• 3 tablespoons olive oil
  • 2 cloves garlic, minced
  • 1/2 yellow onion, diced
  • 1 lb frozen vegetables (I used a vegetable soup blend that included carrots, potatoes, corn, green beans, lima beans, okra, peas, celery and onions)
  • 1- 15 oz. can chickpeas, drained and rinsed
  • 1 quart low sodium vegetable broth
  • 4 oz. egg noodles
  • 2 tablespoons fresh basil, chopped
  • 1 tablespoon fresh parsley, chopped
  • 1 dried bay leaf
  • 1/2 teaspoon dried thyme
  • 1 teaspoon dried Italian herb blend (optional)
  • 1 pinch cayenne pepper
  • salt and pepper to taste

Preparation:

  1. In a large soup pot, heat olive oil over medium heat.
  2. Add garlic and onion to pot and sauté until onion is translucent.
  3. Add vegetables to pot, and cook while stirring for 2-3 minutes.
  4. Divide chickpeas into three equal portions. Add one third of the chickpeas to a food processor, and pulse until finely chopped.
  5. Add whole and chopped chickpeas, broth, and 1 cup water to pot. Bring to a boil.
  6. Add noodles and the rest of the ingredients, return to a boil, then cover and cook over medium heat for 15-20 minutes.

Hello Spring! Salad

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This time of year, when the air is thick with pollen and my cloudy sinuses make me feel like I’m in a permanent fog, there are just a few things that are enticing enough to get me out of the house and into nature. One of those things is the South of the James farmers’ market, which I visited last weekend. The market tables are covered in green, with bright pops of red, pink and orange, during the spring season. The stars of the show are the strawberries, asparagus, and fresh herbs, with fresh greens rounding out the strong ensemble. Last week, I also picked up turnips, radishes, sugar snap peas, goat cheese, and fresh pasta.

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If you get there early enough, you can get local farm fresh eggs, which are a real treat. Lately we have enjoyed eggs and greens, fried in the same skillet, for an easy weeknight meal. I prepare them by wilting the greens in olive oil and garlic, cracking a few eggs into the pan, and then covering it and simmering for 3-4 minutes. Sea salt and fresh ground black pepper top it off, with some grated Parmesan if we’re feeling extra indulgent. So quick and easy, nutrient-packed and delicious, it’s no wonder we have had this dish once a week for the last month.

I have been staring at the Israeli (pearl) couscous on my pantry shelf since the last snow, waiting for inspiration to strike. A bunch of fresh dill and asparagus turned a craving for Israeli couscous into a full-fledged spring recipe idea, and I have made this easy salad a few times since. I look forward to trying it with some Bombolini pasta herb shells in place of the couscous later this week. Likewise, you could substitute whatever fresh herbs you have on hand for the dill; I think tarragon or parsley would be great. The lemon and asparagus complement each other, and the peas lend a sweetness to the dish that balances the tartness of the lemon. This refreshing salad is perfect for dining on the patio, if you can brave the pollen and get out of the house to enjoy some warm spring sunshine.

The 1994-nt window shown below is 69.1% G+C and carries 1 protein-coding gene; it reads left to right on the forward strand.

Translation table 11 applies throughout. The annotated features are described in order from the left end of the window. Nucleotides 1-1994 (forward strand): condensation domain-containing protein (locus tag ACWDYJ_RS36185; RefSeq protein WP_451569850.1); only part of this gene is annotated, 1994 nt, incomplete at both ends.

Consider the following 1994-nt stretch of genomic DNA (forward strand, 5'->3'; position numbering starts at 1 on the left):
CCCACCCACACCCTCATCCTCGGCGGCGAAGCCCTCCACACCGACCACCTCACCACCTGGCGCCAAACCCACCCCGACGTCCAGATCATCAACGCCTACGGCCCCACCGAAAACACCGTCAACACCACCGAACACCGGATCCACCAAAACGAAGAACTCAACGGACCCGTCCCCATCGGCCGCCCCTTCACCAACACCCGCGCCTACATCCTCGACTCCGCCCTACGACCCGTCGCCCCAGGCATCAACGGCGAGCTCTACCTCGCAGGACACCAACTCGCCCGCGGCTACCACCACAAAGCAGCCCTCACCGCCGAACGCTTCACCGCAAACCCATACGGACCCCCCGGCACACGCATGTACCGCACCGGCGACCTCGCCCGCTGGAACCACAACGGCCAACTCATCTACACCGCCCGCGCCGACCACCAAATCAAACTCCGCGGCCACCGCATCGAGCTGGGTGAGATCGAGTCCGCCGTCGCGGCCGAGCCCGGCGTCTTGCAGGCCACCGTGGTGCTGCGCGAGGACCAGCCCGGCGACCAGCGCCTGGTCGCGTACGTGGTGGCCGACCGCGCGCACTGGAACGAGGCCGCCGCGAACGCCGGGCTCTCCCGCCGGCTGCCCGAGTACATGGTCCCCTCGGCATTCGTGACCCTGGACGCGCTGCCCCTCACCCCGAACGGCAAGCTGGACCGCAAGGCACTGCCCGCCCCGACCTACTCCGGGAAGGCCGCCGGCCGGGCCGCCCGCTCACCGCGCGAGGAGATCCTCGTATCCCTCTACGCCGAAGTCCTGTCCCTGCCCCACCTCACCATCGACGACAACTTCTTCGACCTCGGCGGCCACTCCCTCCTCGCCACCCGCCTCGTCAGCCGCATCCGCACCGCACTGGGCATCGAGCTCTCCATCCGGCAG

Pearl Couscous Salad with Roasted Asparagus, Peas, Lemon and Dill

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Ingredients:

  • 4 Tablespoons olive oil, divided
  • 1 bunch asparagus, trimmed, cut into 1-inch lengths
  • 1-1/3 cups Israeli (pearl) couscous
  • 2 cups sweet peas, blanched
  • 2 Tablespoons fresh dill, chopped
  • 6 green onions (scallions), chopped
  • 1 clove garlic, minced
  • 2 Tablespoons lemon juice
  • 1/2 teaspoon lemon zest
  • Salt and pepper to taste

Preparation:

  1. Preheat oven to 400 degrees F. Toss asparagus with 1 Tbsp olive oil, and light salt and pepper.
  2. On a rimmed baking sheet, roast asparagus for 15 minutes at 400 degrees F, or until bright green and tender-crisp.
  3. Heat 1 Tbsp olive oil in medium pan over medium-high heat. Add couscous to pan, and toast 5 minutes, while stirring.
  4. Add 1-3/4 cups water to the pan, bring to a boil, then reduce heat to medium-low and cover. Simmer couscous for 10 minutes.
  5. To a large bowl, add peas, dill, and green onions.
  6. In a small bowl, combine 2 Tbsp olive oil, lemon juice, minced garlic, and lemon zest. Stir thoroughly to combine.
  7. When asparagus and couscous are done cooking, add both to the large bowl and stir to combine. Add dressing and toss to coat evenly. Add salt and pepper to taste.
  8. Serve warm, or refrigerate a few hours or overnight to let flavors develop and serve chilled.
  9. Extra credit: serve with a glass of chilled Sauvignon Blanc. Mmm.